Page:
Pellet plant breaks ground in Va., brings economic growth

By Luke Geiver | July 30, 2012

A new 500,000 ton-per-year pellet production facility in Southampton County, Va. represents the biggest economic development in the county over the past 20 years, according to Michael Johnson, Southampton County administrator. The pellet production facility will be owned and operated by Maryland-based Enviva LP, and following the recent groundbreaking held at the 139-acre site Enviva purchased for $1.5 million, the facility will be operational by the end of 2013.

Enviva will employ traditional wood processing and pelletizing equipment at the new facility, according to Elizabeth Woodworth, director of marketing and communications. Most of the woody biomass will be sourced within a 50-75 mile radius of the facility, and on average, roughly 200 trucks will enter or leave the facility per day when the plant is operating at full capacity. According to Woodworth, the company plans to export most of the pellets produced at the Southampton facility to Europe. The cost of the Southampton facility will total roughly $90 million, generating over $7 million for the county and more than 70 permanent jobs with an average salary of nearly $40,000 per year.

The company plans to utilize the same development approach taken at another pellet production facility owned and operated by Enviva in Northampton, N.C., Woodworth said. “With this ‘build and copy’ approach,” she said, “we will be able to capture the wisdom, expertise and any lessons learned during the Northampton construction process and utilize that at Southampton.”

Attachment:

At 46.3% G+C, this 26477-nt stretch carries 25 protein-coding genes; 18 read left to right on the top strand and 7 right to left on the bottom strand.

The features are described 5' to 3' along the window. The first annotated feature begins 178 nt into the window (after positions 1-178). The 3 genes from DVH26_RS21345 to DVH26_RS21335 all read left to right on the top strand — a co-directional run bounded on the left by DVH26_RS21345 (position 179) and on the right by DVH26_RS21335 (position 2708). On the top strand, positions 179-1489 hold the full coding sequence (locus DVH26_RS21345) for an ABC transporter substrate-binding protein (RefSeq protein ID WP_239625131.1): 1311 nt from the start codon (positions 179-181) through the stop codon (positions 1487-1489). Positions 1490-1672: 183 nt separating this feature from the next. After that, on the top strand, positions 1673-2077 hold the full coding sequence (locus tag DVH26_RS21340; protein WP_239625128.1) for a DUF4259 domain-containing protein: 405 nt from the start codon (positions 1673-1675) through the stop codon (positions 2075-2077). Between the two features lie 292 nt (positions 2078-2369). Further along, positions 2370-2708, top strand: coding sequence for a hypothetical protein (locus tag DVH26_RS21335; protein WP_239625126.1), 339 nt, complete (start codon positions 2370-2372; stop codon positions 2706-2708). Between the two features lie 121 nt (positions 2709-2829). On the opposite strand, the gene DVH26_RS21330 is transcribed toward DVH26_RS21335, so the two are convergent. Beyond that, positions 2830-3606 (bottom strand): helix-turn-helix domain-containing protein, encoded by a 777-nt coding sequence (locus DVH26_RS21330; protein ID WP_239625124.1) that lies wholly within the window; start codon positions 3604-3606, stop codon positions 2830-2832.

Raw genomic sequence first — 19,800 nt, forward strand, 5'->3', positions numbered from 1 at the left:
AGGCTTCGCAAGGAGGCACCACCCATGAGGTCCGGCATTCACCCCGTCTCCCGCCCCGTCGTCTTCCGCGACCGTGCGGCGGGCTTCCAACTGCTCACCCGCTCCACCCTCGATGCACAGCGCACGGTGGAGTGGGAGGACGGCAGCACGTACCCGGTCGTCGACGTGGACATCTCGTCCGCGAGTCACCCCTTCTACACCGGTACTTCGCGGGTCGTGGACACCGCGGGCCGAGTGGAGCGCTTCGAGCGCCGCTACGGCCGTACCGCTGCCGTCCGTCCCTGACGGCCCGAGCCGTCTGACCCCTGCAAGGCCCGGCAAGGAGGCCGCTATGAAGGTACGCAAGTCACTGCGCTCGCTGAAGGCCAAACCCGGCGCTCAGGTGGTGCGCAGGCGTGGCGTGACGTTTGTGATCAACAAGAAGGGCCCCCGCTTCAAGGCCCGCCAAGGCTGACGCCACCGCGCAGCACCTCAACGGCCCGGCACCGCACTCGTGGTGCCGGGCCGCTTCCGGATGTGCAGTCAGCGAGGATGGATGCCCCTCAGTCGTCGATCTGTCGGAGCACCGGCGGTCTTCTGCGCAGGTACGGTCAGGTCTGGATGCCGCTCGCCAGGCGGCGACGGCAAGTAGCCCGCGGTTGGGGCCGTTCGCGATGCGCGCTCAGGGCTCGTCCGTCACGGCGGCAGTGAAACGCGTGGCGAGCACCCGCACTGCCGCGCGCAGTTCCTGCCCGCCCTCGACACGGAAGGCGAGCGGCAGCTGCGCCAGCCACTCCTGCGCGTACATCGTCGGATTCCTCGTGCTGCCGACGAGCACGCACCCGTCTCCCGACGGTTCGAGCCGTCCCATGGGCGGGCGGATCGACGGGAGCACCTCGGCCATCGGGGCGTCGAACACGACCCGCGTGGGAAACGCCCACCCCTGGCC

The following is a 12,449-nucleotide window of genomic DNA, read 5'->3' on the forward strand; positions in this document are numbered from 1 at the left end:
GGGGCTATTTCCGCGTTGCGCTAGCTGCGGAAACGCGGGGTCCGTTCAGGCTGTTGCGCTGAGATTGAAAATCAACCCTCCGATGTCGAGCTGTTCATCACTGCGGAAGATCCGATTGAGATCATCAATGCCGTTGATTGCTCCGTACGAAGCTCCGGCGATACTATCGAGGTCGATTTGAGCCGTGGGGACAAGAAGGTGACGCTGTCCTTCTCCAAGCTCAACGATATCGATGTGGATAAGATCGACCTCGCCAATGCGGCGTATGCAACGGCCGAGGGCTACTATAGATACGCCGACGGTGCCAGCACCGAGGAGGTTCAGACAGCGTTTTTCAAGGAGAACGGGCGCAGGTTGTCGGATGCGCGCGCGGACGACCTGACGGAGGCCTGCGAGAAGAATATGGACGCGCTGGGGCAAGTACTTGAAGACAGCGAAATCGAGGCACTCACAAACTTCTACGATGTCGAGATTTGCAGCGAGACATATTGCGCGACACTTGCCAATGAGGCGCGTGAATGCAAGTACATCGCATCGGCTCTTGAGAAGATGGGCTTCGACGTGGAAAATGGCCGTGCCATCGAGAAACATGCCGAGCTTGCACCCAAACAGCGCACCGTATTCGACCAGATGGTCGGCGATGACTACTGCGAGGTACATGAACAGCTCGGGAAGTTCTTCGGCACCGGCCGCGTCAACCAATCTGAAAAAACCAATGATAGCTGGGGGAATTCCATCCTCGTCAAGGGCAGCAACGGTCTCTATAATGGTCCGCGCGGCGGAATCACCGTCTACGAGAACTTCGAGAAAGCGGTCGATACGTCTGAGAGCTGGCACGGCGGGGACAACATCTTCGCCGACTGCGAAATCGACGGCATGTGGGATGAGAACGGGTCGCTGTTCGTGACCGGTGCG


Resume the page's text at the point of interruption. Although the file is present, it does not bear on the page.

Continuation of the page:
The Southampton facility represents the third wholly-owned plant for Enviva in the Mid-Atlantic region. In addition to another facility operated through a joint venture with Biomass Energy, Enviva passes all pellets produced in the region through Enviva’s Chesapeake pellet terminal on the Elizabeth River. When the Southampton facility comes online, Woodworth said, more than a third of the company’s worldwide production will come out of Virginia. “The mid-Atlantic region has an incredibly robust, sustainable wood basket which will ensure stable production for years to come,” Woodworth said.




1 Responses

  1. Michael Allinder



    I'm glad private forest landowners have more options throughout eastern Virginia and North Carolina,but my procurement sources in that region are deeply concerned about the escalating competition for small wood (pulpwood/wood biomass/sawmill residue/domestic paper - grade wood chips etc.). What we need everywhere is a robust lumber market to generate small wood. Sawmills and high-end forest products tend to be the Engine that pulls the smallwood procurement train. In any event, glad to know that the timber folks have some options. Until stumpage markets get better, most of my landowner clients are in a holding pattern, waiting for sawtimber prices to comeback. In 2000 I was selling pine sawtimber stumpage for $50 per ton. Now, I can hardly get $25 per ton. Pine Pulpwood stumpage is going for $2-3 per ton in my area, which is not much incentive to sell just smallwood. This could be a problem in the VA/NC markets, as smallwood competition escalates. Perhaps, dedicated smallwood plantations are the future, as lumber markets decline. As a pellet producer, I would be looking to develop timberland base, in much the same way that the big timber companies did back when I was a young forester. With a large company-owned/controlled landbase, a company with big procuement requirements will have foresters who sleep better at nights. Been there-done that.


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